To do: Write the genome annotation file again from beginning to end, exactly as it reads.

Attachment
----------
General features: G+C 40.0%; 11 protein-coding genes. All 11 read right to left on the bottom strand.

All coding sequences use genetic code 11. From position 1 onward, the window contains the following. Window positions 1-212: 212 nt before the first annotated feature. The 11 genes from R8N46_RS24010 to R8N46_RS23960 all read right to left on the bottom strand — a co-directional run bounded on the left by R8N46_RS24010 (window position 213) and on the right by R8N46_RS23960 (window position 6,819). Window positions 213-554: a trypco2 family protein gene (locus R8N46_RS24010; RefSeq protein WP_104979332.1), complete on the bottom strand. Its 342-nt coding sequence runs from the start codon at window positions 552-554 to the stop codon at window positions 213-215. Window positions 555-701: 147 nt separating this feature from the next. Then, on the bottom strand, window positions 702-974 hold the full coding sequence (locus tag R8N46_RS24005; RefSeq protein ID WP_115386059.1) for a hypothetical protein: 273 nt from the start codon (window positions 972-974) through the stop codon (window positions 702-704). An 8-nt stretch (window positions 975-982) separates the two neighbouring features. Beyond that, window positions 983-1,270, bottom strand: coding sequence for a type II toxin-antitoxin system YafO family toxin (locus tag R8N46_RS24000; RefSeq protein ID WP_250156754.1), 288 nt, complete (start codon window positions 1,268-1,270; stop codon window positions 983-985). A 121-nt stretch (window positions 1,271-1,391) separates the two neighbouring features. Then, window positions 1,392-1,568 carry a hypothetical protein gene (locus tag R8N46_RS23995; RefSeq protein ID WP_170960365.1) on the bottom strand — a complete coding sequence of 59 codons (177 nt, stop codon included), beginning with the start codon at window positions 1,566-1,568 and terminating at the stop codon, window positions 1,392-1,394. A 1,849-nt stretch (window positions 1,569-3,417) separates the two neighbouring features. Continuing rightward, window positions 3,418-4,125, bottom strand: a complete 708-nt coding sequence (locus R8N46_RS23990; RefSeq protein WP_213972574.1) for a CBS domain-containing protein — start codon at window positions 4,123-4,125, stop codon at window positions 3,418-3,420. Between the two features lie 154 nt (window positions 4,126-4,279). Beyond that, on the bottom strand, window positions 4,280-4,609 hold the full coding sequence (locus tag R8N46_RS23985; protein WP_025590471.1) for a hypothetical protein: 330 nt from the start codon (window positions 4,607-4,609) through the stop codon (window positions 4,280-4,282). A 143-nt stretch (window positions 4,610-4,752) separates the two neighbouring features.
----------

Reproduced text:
General features: G+C 40.0%; 11 protein-coding genes. All 11 read right to left on the bottom strand.

All coding sequences use genetic code 11. From position 1 onward, the window contains the following. Window positions 1-212: 212 nt before the first annotated feature. The 11 genes from R8N46_RS24010 to R8N46_RS23960 all read right to left on the bottom strand — a co-directional run bounded on the left by R8N46_RS24010 (window position 213) and on the right by R8N46_RS23960 (window position 6,819). Window positions 213-554: a trypco2 family protein gene (locus R8N46_RS24010; RefSeq protein WP_104979332.1), complete on the bottom strand. Its 342-nt coding sequence runs from the start codon at window positions 552-554 to the stop codon at window positions 213-215. Window positions 555-701: 147 nt separating this feature from the next. Then, on the bottom strand, window positions 702-974 hold the full coding sequence (locus tag R8N46_RS24005; RefSeq protein ID WP_115386059.1) for a hypothetical protein: 273 nt from the start codon (window positions 972-974) through the stop codon (window positions 702-704). An 8-nt stretch (window positions 975-982) separates the two neighbouring features. Beyond that, window positions 983-1,270, bottom strand: coding sequence for a type II toxin-antitoxin system YafO family toxin (locus tag R8N46_RS24000; RefSeq protein ID WP_250156754.1), 288 nt, complete (start codon window positions 1,268-1,270; stop codon window positions 983-985). A 121-nt stretch (window positions 1,271-1,391) separates the two neighbouring features. Then, window positions 1,392-1,568 carry a hypothetical protein gene (locus tag R8N46_RS23995; RefSeq protein ID WP_170960365.1) on the bottom strand — a complete coding sequence of 59 codons (177 nt, stop codon included), beginning with the start codon at window positions 1,566-1,568 and terminating at the stop codon, window positions 1,392-1,394. A 1,849-nt stretch (window positions 1,569-3,417) separates the two neighbouring features. Continuing rightward, window positions 3,418-4,125, bottom strand: a complete 708-nt coding sequence (locus R8N46_RS23990; RefSeq protein WP_213972574.1) for a CBS domain-containing protein — start codon at window positions 4,123-4,125, stop codon at window positions 3,418-3,420. Between the two features lie 154 nt (window positions 4,126-4,279). Beyond that, on the bottom strand, window positions 4,280-4,609 hold the full coding sequence (locus tag R8N46_RS23985; protein WP_025590471.1) for a hypothetical protein: 330 nt from the start codon (window positions 4,607-4,609) through the stop codon (window positions 4,280-4,282). A 143-nt stretch (window positions 4,610-4,752) separates the two neighbouring features.